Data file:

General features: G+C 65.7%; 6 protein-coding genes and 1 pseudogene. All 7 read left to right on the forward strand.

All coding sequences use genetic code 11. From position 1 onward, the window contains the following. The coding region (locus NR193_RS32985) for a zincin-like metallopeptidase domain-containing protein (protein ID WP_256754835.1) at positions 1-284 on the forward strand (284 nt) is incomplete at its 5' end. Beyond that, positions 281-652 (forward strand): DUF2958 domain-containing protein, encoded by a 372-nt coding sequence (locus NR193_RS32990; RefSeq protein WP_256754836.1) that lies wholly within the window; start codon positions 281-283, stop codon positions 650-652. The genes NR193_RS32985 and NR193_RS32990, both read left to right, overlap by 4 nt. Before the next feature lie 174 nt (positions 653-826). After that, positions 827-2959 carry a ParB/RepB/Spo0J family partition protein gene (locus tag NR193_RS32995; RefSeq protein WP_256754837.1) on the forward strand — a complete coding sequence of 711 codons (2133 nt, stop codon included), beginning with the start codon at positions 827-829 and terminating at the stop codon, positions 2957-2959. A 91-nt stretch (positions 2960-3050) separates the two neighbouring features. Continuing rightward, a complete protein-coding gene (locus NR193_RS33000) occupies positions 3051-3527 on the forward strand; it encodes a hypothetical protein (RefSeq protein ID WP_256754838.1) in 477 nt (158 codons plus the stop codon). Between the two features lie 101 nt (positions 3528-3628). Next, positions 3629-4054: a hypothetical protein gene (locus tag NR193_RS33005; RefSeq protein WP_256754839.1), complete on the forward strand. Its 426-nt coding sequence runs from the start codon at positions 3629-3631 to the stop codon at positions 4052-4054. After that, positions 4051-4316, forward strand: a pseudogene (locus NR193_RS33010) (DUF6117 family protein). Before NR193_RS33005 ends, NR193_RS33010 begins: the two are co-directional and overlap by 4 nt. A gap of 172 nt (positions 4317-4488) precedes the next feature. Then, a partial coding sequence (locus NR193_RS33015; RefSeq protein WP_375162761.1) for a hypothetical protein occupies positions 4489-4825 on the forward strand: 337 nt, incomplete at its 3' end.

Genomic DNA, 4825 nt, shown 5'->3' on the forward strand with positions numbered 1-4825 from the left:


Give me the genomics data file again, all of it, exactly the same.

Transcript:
General features: G+C 65.7%; 6 protein-coding genes and 1 pseudogene. All 7 read left to right on the forward strand.

All coding sequences use genetic code 11. From position 1 onward, the window contains the following. The coding region (locus NR193_RS32985) for a zincin-like metallopeptidase domain-containing protein (protein ID WP_256754835.1) at positions 1-284 on the forward strand (284 nt) is incomplete at its 5' end. Beyond that, positions 281-652 (forward strand): DUF2958 domain-containing protein, encoded by a 372-nt coding sequence (locus NR193_RS32990; RefSeq protein WP_256754836.1) that lies wholly within the window; start codon positions 281-283, stop codon positions 650-652. The genes NR193_RS32985 and NR193_RS32990, both read left to right, overlap by 4 nt. Before the next feature lie 174 nt (positions 653-826). After that, positions 827-2959 carry a ParB/RepB/Spo0J family partition protein gene (locus tag NR193_RS32995; RefSeq protein WP_256754837.1) on the forward strand — a complete coding sequence of 711 codons (2133 nt, stop codon included), beginning with the start codon at positions 827-829 and terminating at the stop codon, positions 2957-2959. A 91-nt stretch (positions 2960-3050) separates the two neighbouring features. Continuing rightward, a complete protein-coding gene (locus NR193_RS33000) occupies positions 3051-3527 on the forward strand; it encodes a hypothetical protein (RefSeq protein ID WP_256754838.1) in 477 nt (158 codons plus the stop codon). Between the two features lie 101 nt (positions 3528-3628). Next, positions 3629-4054: a hypothetical protein gene (locus tag NR193_RS33005; RefSeq protein WP_256754839.1), complete on the forward strand. Its 426-nt coding sequence runs from the start codon at positions 3629-3631 to the stop codon at positions 4052-4054. After that, positions 4051-4316, forward strand: a pseudogene (locus NR193_RS33010) (DUF6117 family protein). Before NR193_RS33005 ends, NR193_RS33010 begins: the two are co-directional and overlap by 4 nt. A gap of 172 nt (positions 4317-4488) precedes the next feature. Then, a partial coding sequence (locus NR193_RS33015; RefSeq protein WP_375162761.1) for a hypothetical protein occupies positions 4489-4825 on the forward strand: 337 nt, incomplete at its 3' end.

Genomic DNA, 4825 nt, shown 5'->3' on the forward strand with positions numbered 1-4825 from the left: